Without question, Lewis is completely dedicated to making Progressive a great company, and he also brings some enormous abilities to the job. When channeled into business, Lewis's unorthodoxy spins out as creativity. He is an instinctive challenger of assumptions and a constant generator of ideas--and yes, a good number of those must be immediately and forcefully flattened, volunteers Progressive's chief financial officer, Charles Chokel, with a smile. Beyond the vision are serious analytical and quantitative abilities, as well as a perfectionist's passion for testing and for measuring performance. "We measure everything," says Lewis, dramatically stretching out the word.

Lewis also seems to possess a skill for extracting superb work from the people below him--obviously not including those departed. He is an absolutist about untiring effort, a point he hits colorfully and memorably in speeches he gives to new claims adjusters brought in to Cleveland for training. "I'm going to tell you how to succeed," Lewis says to them, his voice dropping conspiratorially as he describes the moment. "It's so simple. There are 50 of you out there--and you're beautiful, every one of you is beautiful--and you're between 23 and 27, and you've got a college degree, and you've had one other job, and you're absolutely the handsomest people I've ever seen. And as the years go on, there is just one thing that will matter. The thing that will differentiate you is who will work the hardest."

When Wall Street analysts look at this improbable package--the personal eccentricities of Lewis arrayed against his perfectionism and the incontestable success of his business--some don blinders and others come on like Lincoln talking about Grant. Thomas Sargent of Conning & Co. says that in the insurance business, conventional thinking tends to produce conventional returns, while the real rewards go to companies that "think about the world differently." In his opinion, that's the Peter Lewis payoff.

As an insurance executive, it needs to be noted, Lewis has one big, and self-acknowledged, limitation: absolutely no expertise in investments nor any skill in landing and keeping an investment chief who might serve as his right arm. Lewis's worst disappointment on this front involved Alfred Lerner, now 62, a successful Cleveland businessman who, upon Lewis's ardent bid for his services, became chairman of Progressive and ran its investments from 1988 into 1993. Lewis had a kind of idolizing crush on Lerner, but nonetheless eventually sent him packing from Progressive because they fell to arguing about almost everything (and because the tension of it all caused Lewis to suffer sneezing jags).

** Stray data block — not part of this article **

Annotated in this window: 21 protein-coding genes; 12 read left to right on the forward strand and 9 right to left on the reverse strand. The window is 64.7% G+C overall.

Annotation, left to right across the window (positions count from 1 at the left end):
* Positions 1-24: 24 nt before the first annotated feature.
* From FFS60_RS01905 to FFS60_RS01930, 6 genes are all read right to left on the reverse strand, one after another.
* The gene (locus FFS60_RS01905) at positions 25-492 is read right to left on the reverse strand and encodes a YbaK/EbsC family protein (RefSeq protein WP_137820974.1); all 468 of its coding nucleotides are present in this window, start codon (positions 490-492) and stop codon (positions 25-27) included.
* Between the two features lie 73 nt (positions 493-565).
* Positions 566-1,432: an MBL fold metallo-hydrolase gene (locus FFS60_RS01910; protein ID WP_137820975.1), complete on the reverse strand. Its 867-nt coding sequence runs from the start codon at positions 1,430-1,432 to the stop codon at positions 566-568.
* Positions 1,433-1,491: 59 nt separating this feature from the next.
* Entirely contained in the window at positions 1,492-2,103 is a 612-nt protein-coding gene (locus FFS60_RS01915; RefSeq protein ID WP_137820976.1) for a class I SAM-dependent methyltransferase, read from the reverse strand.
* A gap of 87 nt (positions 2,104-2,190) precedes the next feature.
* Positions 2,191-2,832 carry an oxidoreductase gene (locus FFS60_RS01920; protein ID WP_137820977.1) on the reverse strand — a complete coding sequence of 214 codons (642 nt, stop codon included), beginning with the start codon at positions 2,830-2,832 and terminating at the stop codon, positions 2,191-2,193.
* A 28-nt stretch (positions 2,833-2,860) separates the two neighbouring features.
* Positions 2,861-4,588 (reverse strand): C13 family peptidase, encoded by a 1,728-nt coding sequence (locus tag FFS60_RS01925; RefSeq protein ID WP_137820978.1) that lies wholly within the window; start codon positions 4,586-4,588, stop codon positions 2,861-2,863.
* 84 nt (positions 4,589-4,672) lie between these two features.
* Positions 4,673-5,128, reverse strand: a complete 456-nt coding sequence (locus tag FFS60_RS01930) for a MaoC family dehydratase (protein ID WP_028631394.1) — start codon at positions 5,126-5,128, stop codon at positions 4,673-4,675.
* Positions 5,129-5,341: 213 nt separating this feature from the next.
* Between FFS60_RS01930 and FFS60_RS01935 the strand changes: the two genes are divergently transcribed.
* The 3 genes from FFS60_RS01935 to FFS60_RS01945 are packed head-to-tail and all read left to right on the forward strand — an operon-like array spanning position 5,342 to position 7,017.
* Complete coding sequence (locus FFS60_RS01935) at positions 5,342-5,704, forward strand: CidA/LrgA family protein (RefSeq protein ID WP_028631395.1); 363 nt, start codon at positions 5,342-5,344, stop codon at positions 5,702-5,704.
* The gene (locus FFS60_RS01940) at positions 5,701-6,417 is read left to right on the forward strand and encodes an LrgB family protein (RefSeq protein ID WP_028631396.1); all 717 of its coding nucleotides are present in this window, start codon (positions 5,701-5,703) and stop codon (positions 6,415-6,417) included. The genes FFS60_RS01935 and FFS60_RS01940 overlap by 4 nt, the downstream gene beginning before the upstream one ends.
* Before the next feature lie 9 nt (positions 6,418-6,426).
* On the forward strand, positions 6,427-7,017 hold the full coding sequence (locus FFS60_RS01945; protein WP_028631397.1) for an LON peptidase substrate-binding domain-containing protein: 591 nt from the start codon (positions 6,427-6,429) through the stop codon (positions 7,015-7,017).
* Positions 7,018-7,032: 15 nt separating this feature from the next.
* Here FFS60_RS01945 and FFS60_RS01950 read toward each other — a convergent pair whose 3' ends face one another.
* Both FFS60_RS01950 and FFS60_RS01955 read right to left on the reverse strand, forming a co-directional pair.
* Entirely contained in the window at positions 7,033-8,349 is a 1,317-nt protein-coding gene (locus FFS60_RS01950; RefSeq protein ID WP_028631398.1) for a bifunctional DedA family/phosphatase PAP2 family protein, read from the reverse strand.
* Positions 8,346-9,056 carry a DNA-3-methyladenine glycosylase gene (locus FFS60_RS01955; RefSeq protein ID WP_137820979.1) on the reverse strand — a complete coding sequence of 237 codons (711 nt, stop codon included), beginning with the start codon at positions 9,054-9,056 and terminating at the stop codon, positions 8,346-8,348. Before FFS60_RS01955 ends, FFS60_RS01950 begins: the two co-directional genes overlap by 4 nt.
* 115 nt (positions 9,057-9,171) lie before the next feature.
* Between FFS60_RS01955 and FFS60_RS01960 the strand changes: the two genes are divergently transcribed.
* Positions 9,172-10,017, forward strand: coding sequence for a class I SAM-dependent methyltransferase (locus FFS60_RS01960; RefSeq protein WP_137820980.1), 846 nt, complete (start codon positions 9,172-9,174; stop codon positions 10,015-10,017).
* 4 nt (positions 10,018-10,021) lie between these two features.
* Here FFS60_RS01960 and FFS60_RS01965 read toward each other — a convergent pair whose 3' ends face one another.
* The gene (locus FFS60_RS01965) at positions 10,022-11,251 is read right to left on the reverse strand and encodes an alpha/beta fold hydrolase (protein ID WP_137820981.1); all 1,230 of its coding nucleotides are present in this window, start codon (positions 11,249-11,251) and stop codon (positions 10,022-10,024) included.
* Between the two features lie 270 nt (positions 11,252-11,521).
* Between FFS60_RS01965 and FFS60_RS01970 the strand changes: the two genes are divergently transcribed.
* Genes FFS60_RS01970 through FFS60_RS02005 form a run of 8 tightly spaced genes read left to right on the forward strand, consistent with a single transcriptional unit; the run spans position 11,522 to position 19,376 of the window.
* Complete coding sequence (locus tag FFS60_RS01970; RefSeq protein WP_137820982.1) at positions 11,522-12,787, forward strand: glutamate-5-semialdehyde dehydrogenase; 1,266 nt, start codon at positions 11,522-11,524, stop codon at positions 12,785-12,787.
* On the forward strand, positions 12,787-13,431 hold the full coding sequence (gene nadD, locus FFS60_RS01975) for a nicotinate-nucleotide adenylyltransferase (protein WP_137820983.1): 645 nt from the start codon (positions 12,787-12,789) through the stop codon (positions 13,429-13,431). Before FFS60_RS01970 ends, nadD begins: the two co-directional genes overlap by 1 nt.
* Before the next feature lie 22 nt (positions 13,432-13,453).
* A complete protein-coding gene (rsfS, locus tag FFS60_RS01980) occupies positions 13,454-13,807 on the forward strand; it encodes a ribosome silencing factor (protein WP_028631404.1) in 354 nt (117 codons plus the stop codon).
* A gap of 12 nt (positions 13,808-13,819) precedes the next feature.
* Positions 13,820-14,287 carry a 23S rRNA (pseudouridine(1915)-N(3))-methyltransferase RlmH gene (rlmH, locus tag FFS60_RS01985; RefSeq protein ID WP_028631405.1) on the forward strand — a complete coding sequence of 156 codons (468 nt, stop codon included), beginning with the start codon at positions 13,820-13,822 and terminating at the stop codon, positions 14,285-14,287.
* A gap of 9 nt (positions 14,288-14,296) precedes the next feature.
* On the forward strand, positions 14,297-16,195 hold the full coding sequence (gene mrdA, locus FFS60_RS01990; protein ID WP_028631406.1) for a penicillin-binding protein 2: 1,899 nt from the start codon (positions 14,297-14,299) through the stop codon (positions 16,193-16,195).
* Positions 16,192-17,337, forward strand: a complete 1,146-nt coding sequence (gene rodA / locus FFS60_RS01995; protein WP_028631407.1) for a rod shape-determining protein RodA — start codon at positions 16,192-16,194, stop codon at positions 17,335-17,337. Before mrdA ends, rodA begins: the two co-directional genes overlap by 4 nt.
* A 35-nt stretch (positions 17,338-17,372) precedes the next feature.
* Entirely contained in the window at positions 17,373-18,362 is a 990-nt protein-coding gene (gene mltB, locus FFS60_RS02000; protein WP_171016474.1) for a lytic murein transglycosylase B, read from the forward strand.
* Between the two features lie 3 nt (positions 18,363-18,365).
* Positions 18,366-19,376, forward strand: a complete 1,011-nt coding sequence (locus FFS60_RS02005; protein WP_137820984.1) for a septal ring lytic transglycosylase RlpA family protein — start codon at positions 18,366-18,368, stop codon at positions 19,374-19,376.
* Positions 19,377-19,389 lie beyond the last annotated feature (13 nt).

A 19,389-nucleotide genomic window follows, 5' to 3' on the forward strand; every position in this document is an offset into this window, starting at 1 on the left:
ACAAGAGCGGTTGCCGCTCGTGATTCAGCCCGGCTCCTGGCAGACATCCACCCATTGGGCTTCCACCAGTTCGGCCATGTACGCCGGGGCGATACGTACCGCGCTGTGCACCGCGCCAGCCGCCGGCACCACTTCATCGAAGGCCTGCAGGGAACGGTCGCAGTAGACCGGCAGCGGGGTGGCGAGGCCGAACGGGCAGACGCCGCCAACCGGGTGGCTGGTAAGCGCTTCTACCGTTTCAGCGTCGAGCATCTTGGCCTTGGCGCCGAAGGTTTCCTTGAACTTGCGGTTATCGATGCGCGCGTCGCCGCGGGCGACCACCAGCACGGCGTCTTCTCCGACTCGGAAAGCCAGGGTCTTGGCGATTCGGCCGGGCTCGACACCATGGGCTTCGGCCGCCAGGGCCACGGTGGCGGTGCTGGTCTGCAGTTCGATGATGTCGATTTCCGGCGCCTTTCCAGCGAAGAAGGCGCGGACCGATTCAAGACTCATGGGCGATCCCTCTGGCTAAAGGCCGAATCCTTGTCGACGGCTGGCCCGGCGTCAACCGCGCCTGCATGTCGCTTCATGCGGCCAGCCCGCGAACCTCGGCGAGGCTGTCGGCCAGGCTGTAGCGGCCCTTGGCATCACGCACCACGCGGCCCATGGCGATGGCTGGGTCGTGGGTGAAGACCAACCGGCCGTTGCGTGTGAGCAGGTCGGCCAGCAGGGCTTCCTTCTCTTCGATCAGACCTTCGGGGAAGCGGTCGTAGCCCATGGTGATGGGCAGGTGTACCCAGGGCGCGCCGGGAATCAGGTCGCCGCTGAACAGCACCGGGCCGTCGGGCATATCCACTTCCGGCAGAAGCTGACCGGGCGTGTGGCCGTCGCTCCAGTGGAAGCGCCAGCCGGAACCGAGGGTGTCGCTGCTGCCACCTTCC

Summing up the Lerner years in his book, Lewis described them as evolving "like a classic romance: introduction, friendship, seduction, marriage, joy, accomplishments, problems that festered, irritation, and then an emotionally agonizing separation." Even today Lewis's comments about Lerner remain remarkable: "Al Lerner is a standoffish, supercilious, dominating kind of guy, who in my view is absolutely lovable and adorable."

Well, sure--and, if nothing else, such comments erase all doubts that Lewis is in any way a linear thinker. Yet in that part of the company identifiable as operations, Lewis has in the 1990s employed his peculiar brand of thinking to great effect. He has drawn exceptional help from his executives, starting with Progressive's chief operating officer, Bruce W. Marlow, 46, and, under unusual business pressures, has changed just about everything in the company's kit--its attitudes toward costs, its distribution methods, and its product line.

Historically, Progressive has filled a niche: the sale of "nonstandard" auto insurance, bought typically by drivers with a history of accidents, perhaps caused by substance abuse. Many insurers won't cover that kind of driver at all. Progressive loves to do it--at a price. It is an acknowledged master at pricing high-risk policies, bought, say, by an unmarried 22-year-old Texas dude who drives a green Corvette and cracked it up recently while totally bombed.

Nonstandard policies account for only about 15% of the total auto insurance market, and for many years the industry's leaders largely ignored this corner of the business, allowing Progressive to work it aggressively. The company specialized in a top-quality claims service and worried not at all that it was a high-cost operator, a luxury it could afford knowing that its customers, short of alternatives, would pay up for policies. And in most years the company hit the tough targets that Peter Lewis demands of it: an underwriting profit (in contrast to the underwriting losses that most auto insurers run up); a return on equity that is at least 15 percentage points above the rate of inflation; and growth in written premiums that is at least that high also.